Can Botox injections relieve arthritis pain?

Answer From April Chang-Miller, M.D.

Botox injections into arthritic joints appear to reduce pain and improve function. Results from several scientific studies have been promising, but larger clinical trials are needed.

Botox is the best known of a group of medications that use various forms of botulinum toxin to temporarily paralyze muscle activity. Other medications that contain botulinum toxin include Dysport, Myobloc and Xeomin. This toxin is produced by the microbe that causes botulism, a type of food poisoning.

So far, participants in various studies have reported improvement in arthritis pain and joint function after Botox injections. Botulinum toxin works by blocking the transmission of certain chemical signals that relay information between nerves and the brain.

These preliminary studies have been small, and many of them didn't include a control group to see if the botulinum toxin injections work better than placebo. So there's much left to learn about the possible role of Botox injections in arthritis treatment.

While research continues, proven treatment options — such as exercise, weight loss and medication — remain the focus of most arthritis treatment plans.

Aug. 07, 2019 See more Expert Answers

See also

  1. 5 signs a psoriasis support group is right for you
  2. 6 ways to manage itchy skin when you have psoriasis
  3. After a flood, are food and medicines safe to use?
  4. Arthritis
  5. Arthritis pain: Do's and don'ts
  6. Arthritis rehabilitation
  7. Arthroscopy
  8. Brucellosis
  9. Can arthritis pain medications be harmful?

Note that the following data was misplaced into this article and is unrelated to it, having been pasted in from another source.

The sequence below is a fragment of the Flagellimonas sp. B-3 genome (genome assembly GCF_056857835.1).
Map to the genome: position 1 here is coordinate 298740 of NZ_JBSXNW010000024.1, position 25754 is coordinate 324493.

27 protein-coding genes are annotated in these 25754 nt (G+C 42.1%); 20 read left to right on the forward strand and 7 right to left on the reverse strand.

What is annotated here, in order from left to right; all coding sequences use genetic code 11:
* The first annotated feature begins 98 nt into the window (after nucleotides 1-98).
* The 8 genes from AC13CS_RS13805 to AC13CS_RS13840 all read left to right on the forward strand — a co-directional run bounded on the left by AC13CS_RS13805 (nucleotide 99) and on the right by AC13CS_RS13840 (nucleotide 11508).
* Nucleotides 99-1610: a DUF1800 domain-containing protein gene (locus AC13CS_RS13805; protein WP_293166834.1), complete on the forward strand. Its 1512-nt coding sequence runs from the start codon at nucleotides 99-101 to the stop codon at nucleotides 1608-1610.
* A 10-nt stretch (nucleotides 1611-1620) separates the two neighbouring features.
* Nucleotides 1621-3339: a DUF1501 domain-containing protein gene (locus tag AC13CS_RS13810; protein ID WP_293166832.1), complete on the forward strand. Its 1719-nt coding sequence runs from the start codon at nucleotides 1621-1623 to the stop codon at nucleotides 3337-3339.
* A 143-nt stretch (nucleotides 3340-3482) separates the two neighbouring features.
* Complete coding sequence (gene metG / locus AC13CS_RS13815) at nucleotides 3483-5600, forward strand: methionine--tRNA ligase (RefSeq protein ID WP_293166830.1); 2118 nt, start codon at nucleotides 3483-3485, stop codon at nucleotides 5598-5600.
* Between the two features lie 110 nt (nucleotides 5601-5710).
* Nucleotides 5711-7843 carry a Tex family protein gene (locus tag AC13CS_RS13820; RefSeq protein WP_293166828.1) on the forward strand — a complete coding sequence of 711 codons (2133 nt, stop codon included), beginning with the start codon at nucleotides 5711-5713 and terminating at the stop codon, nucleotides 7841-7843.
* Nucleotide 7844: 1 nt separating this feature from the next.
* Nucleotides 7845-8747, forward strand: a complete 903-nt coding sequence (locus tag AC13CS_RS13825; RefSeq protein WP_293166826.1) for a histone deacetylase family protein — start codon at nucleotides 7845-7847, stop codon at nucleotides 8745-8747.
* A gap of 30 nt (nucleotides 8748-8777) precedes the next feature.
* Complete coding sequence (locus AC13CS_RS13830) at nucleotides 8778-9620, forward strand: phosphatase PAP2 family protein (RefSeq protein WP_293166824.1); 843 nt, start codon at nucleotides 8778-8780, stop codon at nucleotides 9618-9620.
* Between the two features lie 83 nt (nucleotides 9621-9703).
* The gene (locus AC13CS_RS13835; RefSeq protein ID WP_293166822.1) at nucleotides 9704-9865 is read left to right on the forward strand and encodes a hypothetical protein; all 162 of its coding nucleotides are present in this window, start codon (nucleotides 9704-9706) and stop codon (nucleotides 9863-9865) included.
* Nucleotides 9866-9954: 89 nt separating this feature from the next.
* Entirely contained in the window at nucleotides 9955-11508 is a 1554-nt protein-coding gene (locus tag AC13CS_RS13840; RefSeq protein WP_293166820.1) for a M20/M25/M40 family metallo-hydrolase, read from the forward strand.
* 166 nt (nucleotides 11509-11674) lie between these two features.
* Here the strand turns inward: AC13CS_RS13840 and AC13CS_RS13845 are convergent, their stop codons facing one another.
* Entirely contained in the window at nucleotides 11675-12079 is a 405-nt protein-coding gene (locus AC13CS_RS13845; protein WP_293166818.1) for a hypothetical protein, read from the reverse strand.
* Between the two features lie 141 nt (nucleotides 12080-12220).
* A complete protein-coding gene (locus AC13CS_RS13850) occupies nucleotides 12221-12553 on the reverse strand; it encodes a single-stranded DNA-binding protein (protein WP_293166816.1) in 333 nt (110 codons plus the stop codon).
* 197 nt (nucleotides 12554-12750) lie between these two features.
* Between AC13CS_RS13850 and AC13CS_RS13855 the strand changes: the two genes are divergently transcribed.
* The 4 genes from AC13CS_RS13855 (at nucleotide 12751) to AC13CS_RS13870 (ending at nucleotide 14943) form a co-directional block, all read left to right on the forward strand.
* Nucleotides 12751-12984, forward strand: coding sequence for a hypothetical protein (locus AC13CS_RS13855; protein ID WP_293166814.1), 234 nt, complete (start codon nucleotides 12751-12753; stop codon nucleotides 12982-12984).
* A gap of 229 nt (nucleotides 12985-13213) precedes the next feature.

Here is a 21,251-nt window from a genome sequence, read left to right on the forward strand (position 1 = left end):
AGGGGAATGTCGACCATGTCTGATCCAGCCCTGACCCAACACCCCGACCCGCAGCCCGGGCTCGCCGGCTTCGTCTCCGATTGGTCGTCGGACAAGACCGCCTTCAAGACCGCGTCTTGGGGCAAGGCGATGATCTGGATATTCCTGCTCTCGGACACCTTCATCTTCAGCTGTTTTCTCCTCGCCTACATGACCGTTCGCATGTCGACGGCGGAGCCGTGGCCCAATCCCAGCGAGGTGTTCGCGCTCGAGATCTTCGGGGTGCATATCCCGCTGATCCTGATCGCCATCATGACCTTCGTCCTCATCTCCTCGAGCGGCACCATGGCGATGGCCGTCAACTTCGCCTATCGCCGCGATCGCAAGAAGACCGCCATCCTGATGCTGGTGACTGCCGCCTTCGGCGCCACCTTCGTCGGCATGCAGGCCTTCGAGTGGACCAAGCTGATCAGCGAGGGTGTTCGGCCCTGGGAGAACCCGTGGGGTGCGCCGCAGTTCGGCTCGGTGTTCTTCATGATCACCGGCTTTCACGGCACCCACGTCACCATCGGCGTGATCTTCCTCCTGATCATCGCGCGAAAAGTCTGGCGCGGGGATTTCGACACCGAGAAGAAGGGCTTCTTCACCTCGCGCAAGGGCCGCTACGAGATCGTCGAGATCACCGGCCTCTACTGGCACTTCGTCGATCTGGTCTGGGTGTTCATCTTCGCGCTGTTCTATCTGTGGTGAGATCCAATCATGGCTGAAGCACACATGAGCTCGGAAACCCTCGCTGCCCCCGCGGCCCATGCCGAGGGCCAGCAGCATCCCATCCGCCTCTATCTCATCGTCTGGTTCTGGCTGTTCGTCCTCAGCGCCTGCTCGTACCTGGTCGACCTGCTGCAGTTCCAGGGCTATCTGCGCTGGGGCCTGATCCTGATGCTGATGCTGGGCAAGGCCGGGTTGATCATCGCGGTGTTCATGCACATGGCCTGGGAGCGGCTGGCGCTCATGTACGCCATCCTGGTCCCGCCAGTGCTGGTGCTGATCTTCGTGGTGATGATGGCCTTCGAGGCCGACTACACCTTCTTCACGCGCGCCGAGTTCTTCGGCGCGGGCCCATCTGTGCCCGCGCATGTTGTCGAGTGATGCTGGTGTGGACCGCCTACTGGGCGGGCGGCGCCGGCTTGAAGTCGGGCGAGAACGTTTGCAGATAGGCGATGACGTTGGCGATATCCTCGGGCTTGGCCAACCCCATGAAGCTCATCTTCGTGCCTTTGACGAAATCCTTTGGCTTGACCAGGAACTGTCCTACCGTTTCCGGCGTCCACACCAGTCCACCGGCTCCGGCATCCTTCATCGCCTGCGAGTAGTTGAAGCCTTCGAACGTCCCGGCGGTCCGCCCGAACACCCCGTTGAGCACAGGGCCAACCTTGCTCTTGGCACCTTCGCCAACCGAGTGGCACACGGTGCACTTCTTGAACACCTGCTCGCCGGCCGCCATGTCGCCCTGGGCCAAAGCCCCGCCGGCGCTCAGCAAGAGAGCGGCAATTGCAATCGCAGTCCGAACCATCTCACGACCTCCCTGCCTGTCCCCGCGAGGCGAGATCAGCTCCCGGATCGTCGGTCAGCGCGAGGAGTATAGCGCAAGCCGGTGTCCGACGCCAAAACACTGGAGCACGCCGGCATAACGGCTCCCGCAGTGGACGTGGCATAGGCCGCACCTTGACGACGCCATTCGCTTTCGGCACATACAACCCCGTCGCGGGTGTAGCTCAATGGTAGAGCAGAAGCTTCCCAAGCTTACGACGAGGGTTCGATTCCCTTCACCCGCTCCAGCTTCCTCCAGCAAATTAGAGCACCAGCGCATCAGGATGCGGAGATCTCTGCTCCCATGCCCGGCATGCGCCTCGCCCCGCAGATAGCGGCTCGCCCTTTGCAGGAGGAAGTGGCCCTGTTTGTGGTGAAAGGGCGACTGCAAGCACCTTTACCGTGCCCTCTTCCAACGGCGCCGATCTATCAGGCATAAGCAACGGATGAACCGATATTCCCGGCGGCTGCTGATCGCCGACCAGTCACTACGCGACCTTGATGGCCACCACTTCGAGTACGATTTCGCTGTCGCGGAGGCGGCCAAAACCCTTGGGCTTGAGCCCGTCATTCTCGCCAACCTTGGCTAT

10. Can psoriasis make it hard to sleep?
  11. Chronic pain: Medication decisions
  12. Crohn's Crisis
  13. Crohn's disease
  14. Crohn's disease symptom: Is fatigue common?
  15. Crohn's or Colitis
  16. CT scan
  17. CT scans: Are they safe?
  18. Ease stress to reduce your psoriasis flares
  19. Exercise and chronic disease
  20. Exercising with arthritis
  21. Gluten sensitivity and psoriasis: What's the connection?
  22. Henoch-Schonlein purpura
  23. IBD and colon cancer: How often do you need screening?
  24. Inflammatory bowel disease (IBD)
  25. Intermittent fasting
  26. Is the Mediterranean diet good for psoriasis?
  27. Isometric exercise
  28. Joint pain
  29. Joint pain: Rheumatoid arthritis or parvovirus?
  30. Joint replacement
  31. Living better with psoriasis
  32. Psoriasis-related health risks
  33. MRI
  34. MSM for arthritis pain: Is it safe?
  35. nail psoriasis
  36. Paget's disease of bone
  37. Prednisone risks, benefits
  38. Prednisone withdrawal: Why taper down slowly?
  39. Pregnancy and breast-feeding with psoriasis
  40. Psoriasis
  41. Psoriasis and clinical trials
  42. Psoriasis and intimacy
  43. Psoriasis and your self-esteem
  44. Psoriasis diet: Can changing your diet treat psoriasis?
  45. Identifying psoriasis triggers
  46. Psoriasis: Get the most out of your treatment
  47. Psoriasis: How can I protect my skin during a workout?
  48. Fish oil supplements
  49. Psoriasis treatment options
  50. Psoriasis: What if I get psoriatic arthritis, too?
  51. Psoriasis: What to share with your doctor
  52. Scalp psoriasis vs. seborrheic dermatitis
  53. Seeing Inside the Heart with MRI
  54. Cane tips
  55. Slide show: 5 ways to thrive with psoriasis through the holidays
  56. Slide show: Caring for your skin when you have psoriasis
  57. Hand exercises for people with arthritis
  58. Joint protection
  59. Types of psoriasis
  60. Walker tips
  61. Tai chi
  62. Ultrasound
  63. Vasculitis
  64. MRI
  65. Tai chi
  66. Water exercise
  67. Alternative psoriasis treatments
  68. What are the risks of vaccinations for people living with psoriasis?
  69. What's the best way to manage scalp psoriasis?
  70. X-ray
  71. Yucca: Can it relieve arthritis pain?